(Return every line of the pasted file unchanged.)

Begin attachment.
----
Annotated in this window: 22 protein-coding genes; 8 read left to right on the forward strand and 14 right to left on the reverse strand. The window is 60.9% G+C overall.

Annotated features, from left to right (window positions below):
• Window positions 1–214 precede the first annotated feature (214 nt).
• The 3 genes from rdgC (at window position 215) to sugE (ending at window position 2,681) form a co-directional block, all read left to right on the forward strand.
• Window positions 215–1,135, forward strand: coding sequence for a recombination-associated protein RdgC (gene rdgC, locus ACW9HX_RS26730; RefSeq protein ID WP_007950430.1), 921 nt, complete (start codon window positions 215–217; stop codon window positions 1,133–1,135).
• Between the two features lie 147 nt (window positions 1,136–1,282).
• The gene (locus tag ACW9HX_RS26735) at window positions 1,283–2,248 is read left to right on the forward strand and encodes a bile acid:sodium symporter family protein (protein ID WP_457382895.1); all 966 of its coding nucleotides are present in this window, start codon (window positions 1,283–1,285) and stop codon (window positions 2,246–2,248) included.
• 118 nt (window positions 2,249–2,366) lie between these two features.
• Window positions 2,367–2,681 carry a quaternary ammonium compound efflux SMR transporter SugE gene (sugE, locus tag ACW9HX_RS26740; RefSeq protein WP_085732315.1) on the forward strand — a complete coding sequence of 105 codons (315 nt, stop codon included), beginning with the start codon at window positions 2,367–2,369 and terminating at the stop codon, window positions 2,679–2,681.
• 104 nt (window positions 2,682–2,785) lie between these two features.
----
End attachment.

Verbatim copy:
Annotated in this window: 22 protein-coding genes; 8 read left to right on the forward strand and 14 right to left on the reverse strand. The window is 60.9% G+C overall.

Annotated features, from left to right (window positions below):
• Window positions 1–214 precede the first annotated feature (214 nt).
• The 3 genes from rdgC (at window position 215) to sugE (ending at window position 2,681) form a co-directional block, all read left to right on the forward strand.
• Window positions 215–1,135, forward strand: coding sequence for a recombination-associated protein RdgC (gene rdgC, locus ACW9HX_RS26730; RefSeq protein ID WP_007950430.1), 921 nt, complete (start codon window positions 215–217; stop codon window positions 1,133–1,135).
• Between the two features lie 147 nt (window positions 1,136–1,282).
• The gene (locus tag ACW9HX_RS26735) at window positions 1,283–2,248 is read left to right on the forward strand and encodes a bile acid:sodium symporter family protein (protein ID WP_457382895.1); all 966 of its coding nucleotides are present in this window, start codon (window positions 1,283–1,285) and stop codon (window positions 2,246–2,248) included.
• 118 nt (window positions 2,249–2,366) lie between these two features.
• Window positions 2,367–2,681 carry a quaternary ammonium compound efflux SMR transporter SugE gene (sugE, locus tag ACW9HX_RS26740; RefSeq protein WP_085732315.1) on the forward strand — a complete coding sequence of 105 codons (315 nt, stop codon included), beginning with the start codon at window positions 2,367–2,369 and terminating at the stop codon, window positions 2,679–2,681.
• 104 nt (window positions 2,682–2,785) lie between these two features.